Deciding On A Tactical Move – Should You Appeal A Long-Term Disability Claim?

Insurance companies do not like to acknowledge an appeal, but all such companies have come up with an interesting means for covering up their hesitancy to grant any appeals. Each such money-making enterprise expresses a willingness to handle appeals internally. Yet, despite such an expression of willingness, in reality, few of those same appeals ever get overturned.

Problems Linked to a Request for an Appeal

An insurance company will not handle a denial until it has proof that a request for coverage has been denied. That proof needs to come in the form of a letter, a letter from the insurer. Moreover, the request for an appeal must be made within two years of the date on that same letter. If a client has made several appeals, and the submitted letter fails to match with the proper date (no more than 2 years earlier), then the insurer has grounds for denying the policy holder’s request (for an appeal).
Once one employee within the insurance company has handled a certain case, the same person will not be asked to respond to any request for an appeal. If that request does get granted, a new member of the insurer’s staff will handle the appealed claim. Naturally, the new person will have a fresh perspective. Moreover, after a series of appeals have been made, the record of all the reasons for denying a policy-holder’s requests weakens the argument made by that same injured policy holder, the one that has been hit with repeated denials of long term benefits.
In the mind of an insurer, a policy-holder’s decision to try appealing a denial looks like an invitation to take some drastic action. That action might include close surveillance of the person injured in an accident. At the same time, it could include the process of searching for bits of valuable information on all the different social media networks. Those networks would include social media sites like Facebook and Twitter.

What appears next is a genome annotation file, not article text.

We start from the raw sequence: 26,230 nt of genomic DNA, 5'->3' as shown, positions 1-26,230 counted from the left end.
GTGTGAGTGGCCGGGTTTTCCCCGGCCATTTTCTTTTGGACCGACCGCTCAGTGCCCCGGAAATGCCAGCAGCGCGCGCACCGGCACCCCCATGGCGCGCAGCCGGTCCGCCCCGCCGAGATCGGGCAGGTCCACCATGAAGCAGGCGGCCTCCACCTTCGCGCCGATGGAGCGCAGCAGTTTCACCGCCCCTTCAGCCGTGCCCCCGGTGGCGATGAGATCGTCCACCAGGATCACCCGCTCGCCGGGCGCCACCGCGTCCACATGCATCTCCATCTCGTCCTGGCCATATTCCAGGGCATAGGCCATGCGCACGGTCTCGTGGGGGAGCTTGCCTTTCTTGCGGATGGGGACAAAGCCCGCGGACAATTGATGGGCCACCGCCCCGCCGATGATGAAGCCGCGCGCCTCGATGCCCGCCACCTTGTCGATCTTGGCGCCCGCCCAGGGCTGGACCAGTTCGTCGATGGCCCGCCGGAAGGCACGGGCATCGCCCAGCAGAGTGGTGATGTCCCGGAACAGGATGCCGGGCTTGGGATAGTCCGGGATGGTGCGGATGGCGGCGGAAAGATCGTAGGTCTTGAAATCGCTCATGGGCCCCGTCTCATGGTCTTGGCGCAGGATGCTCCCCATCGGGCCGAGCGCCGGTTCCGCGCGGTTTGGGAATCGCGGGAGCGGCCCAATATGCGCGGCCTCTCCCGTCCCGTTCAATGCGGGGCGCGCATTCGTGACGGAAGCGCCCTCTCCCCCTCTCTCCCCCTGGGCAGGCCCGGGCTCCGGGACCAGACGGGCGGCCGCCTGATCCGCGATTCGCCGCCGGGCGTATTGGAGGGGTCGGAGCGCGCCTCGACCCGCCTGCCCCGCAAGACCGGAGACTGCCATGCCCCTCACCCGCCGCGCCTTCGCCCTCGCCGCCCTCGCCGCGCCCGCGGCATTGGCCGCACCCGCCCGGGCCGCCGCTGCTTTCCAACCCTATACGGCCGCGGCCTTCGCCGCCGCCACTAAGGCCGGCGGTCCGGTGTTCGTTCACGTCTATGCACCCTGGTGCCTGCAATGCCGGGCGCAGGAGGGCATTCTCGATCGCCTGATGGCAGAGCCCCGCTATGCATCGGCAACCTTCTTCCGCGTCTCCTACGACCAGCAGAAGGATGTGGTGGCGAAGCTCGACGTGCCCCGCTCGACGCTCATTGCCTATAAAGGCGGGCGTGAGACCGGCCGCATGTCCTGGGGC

Yet surveillance has proved more intrusive than any check of social media sites. If the person under surveillance knew that he or she would be watched closely for a limited amount of time, that surveillance might be tolerable. The subject of the insurer’s “eyes” could take steps to be more careful about his or her activities. Unfortunately, there is no guarantee that the insurer’s “eyes” will not be carrying out their intrusive activity for quite some time.

How the insurer arranges for each problem to re-enforce the others

By making an appeal’s denial a highly-likely event, the insurance company manages to delay the time when its lawyer must appear in court and argue the defendant’s case. That delaying tactic then gives the defendant in the court case (the insurer) more time in which to continue paying for surveillance of the man or woman that will become the plaintiff in the delayed trial. It is good to consult with an injury lawyer in Leamington.